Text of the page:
China Office : Niall O’ReillyAccurate China 1-3 Ying Hui Xing Zhou, Jiang Nan Shui Xiang Lian Sheng Road, Yu Hang District, Hangzhou. China 310023| O: +86 571 8709 1253

Ireland Office: Niall O’ReillyAccurate Ireland 93 Upper Georges Street, Dun Laoghaire, Dublin, Ireland| O: +353-1271-1830

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Righting a wrong: No evidence that Kennedy-Skipton was a Japanese collaborator during the occupation of Hong Kong

It seems the impact of Derry-born Irishman George Stacey Kennedy-Skipton’s (c 1898-1982) working for the Japanese is exaggerated at best, considering his focus was on agricultural activity aimed at dealing with a rapidly escalating food crisis. Everything written so far points to him being the victim of a grudge on the part of Franklin Gimson (the Colonial Secretary of Hong Kong who was Kennedy-Skipton’s direct report), who had powerful enough friends to besmirch Kennedy-Skipton’s  reputation. Loyalty, or the lack of, regarding Colonial Office servants is the key issue here, not collaboration with the Japanese. Kennedy-Skipton (K-S) was the only Colonial Office cadet to avoid capture and who stayed in Japanese occupied Hong Kong

I would also add that many Irish Free State passport holders (including my uncle) working for the Colonial Office, trading houses, etc, joined the Hong Kong Volunteer Defence Corps (HKVDC) and defending the territory with distinction. Kennedy-Skipton’s neutrality didn’t go down at all well with volunteers who put their life on the line defending Hong Kong, while up on The Peak he was flying the Irish flag declaring his neutrality to the Japanese. As to why he was flying the flag, and who he was protecting in his house was unknown and at the time deemed irrelevant.

A reference in the POW diary written by my uncle “Barney”  John Bernard Patrick Byrne “Diary of War: Private John Bernard Patrick Byrne “Barney” (HKVDC #4732) – Irish Prisoner of the Japanese in Shamshuipo and Sendai (1941-1945)” (Source: https://nialljoreilly.wordpress.com/2012/12/07/niall-and-barney/) throws some light on the depth of feeling suffering POWs would have felt towards K-S and other ‘third nationals’, or neutrals.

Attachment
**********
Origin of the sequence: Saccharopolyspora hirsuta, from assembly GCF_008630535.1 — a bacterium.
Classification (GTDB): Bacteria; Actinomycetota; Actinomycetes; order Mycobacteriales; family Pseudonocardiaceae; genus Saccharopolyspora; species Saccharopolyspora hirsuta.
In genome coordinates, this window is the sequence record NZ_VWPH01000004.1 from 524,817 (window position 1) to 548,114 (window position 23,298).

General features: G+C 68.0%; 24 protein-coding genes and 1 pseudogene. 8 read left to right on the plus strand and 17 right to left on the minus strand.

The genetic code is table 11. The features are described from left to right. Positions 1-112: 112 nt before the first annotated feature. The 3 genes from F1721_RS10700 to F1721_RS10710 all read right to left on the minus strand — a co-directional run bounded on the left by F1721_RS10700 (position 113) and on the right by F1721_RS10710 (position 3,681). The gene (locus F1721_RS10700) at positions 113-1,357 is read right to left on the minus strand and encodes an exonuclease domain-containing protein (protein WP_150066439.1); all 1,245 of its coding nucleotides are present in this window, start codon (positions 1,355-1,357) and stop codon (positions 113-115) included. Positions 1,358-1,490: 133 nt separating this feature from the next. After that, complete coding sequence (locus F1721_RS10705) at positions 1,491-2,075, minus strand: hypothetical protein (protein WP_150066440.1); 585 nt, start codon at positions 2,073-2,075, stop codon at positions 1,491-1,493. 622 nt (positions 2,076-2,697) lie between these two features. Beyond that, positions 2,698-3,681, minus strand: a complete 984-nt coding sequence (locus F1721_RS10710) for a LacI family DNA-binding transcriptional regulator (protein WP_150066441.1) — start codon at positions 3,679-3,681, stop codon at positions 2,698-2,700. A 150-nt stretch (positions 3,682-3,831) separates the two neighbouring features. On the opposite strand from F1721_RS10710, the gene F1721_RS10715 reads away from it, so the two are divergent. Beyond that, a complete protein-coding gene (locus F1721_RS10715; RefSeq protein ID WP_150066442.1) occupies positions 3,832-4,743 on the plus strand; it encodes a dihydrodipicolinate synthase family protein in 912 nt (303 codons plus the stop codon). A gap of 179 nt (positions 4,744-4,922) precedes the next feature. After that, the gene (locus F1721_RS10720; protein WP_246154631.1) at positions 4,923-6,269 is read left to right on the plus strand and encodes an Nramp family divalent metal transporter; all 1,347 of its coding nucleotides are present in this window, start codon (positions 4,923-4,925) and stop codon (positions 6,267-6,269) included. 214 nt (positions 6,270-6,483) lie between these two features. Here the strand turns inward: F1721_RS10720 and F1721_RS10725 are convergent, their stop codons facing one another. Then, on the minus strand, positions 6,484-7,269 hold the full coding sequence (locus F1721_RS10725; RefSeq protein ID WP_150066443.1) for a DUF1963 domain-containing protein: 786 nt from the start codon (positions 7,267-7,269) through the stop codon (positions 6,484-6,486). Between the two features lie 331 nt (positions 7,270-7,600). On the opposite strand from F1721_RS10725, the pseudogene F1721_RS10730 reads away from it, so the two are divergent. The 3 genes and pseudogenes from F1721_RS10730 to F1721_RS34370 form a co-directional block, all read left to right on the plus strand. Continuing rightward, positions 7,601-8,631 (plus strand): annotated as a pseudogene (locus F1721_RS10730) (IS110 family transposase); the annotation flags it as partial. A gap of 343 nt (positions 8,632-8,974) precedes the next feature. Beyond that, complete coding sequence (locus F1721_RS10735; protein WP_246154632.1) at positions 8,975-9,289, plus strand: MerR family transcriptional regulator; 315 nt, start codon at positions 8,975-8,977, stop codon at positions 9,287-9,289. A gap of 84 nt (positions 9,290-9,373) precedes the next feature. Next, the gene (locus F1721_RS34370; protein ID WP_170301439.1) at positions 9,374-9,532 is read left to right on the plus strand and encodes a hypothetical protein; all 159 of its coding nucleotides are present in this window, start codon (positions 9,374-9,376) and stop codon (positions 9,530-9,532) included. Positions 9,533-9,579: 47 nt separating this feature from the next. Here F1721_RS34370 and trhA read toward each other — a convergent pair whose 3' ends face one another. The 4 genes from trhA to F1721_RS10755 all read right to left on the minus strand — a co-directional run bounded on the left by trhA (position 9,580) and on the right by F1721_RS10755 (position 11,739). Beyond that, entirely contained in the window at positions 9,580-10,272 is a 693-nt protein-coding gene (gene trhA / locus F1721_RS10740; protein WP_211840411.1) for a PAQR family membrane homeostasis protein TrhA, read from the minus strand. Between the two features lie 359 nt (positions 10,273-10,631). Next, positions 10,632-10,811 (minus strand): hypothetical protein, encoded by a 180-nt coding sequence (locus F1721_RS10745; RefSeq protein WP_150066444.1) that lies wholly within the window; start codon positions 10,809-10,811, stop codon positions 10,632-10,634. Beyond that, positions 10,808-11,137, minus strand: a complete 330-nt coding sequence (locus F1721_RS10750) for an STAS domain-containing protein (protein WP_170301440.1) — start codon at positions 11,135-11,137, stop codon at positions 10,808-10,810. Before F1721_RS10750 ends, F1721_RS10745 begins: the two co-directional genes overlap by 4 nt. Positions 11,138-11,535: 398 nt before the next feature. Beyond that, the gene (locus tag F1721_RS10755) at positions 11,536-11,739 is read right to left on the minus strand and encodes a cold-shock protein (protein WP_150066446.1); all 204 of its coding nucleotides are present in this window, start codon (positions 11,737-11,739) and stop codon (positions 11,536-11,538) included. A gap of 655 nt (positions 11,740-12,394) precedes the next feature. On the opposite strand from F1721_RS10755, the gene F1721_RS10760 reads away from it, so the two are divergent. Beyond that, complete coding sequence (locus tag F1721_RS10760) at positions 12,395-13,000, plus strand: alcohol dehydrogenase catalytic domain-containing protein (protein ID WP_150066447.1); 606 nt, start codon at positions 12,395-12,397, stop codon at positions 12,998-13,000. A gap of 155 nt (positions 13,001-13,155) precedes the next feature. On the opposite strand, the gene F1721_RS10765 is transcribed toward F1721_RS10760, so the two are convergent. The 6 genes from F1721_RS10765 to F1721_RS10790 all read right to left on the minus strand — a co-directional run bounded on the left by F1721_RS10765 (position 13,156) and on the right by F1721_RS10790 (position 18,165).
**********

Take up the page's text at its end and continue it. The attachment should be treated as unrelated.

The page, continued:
Righting a wrong No real evidence that Kennedy-Skipton was a Japanese collaborator during the occupation of Hong Kong - The Blarney stone

The Blarney Stone: According to legend whoever kisses the Blarney Stone is gifted with eloquence and persuasiveness.

In it Barney refers to a trial of French traitors as giving “us Hong Kong men some ideas about a similar purge when we get back there. And we won’t have any shortage of candidate for the rope provided the local loyal Chinese haven’t forestalled us!”

A number of posts in Second World War related Hong Kong groups’ online recount the experiences of families who sheltered in his neutral house. None refer to him informing the Japanese. Far from it, he saved them from the Japanese.

What is curious are the secret files he claim to have discovered which hadn’t been destroyed. There is no evidence he informed the Japanese about the contents of these file. In fact, he went to extraordinary efforts to inform the British Government of their existence.

However, the receipt by the British government of the message relating such information would have been preceded by the Franklin Gimson / British Army Aid Group (BAAG) grapevine noting that one of their own had gone over to the Japs, and was therefore branded a collaborator…. which was pretty much the same label everyone who claimed neutrality and worked for the Japanese occupation government was tarnished with.

In conclusion, in my there is no evidence that K-S was a collaborator in any shape or form. He just chose to declare his Irish neutrality, at a time when he was working for the colonial government and most of the Irish, and his fellow colonial cadets living in Hong Kong were fighting for Hong Kong and subsequently imprisoned. As such he was effectively disowned.

I recall a conversation I had in the late 1990s with an eminent Hong Kong LEGCO legislator on the very sensitive subject of collaborators. Naturally given the depth of rage, anyone, irrespective of race and background, who had by hook or by crook avoided the hardship of the Japanese occupation, profited from the turmoil, or who had recently returned to Hong Kong from Macau to be part of and benefit from the Post War reconstruction effort would have been branded a traitor. In order to maintain law and order, and perhaps keep the degree of treachery under wraps, the colonial government would have taken a conscious decision to classify the wartime records of many collaborators.

And while mentioning by hook or by crook there is a question mark regarding whether or not Kennedy-Skipton actually carried an Irish Free State passport which would have been the basis for his Irish neutrality. He may not have held an Irish Free State passport.  At the time of the Irish Free State people living and born in the six counties of Northern Ireland, of which Derry was part, would not have Irish Citizenship. Probably he just exploited an opportunity to outfox the Japanese.

To the Japanese it didn’t matter if the Irish were from north or south Ireland, they still treated them as neutrals.  Kennedy-Skipton (K-S) January 1943 escape to China may well have coincided with the Japanese finally grasping the intricacies Ireland’s political boundaries.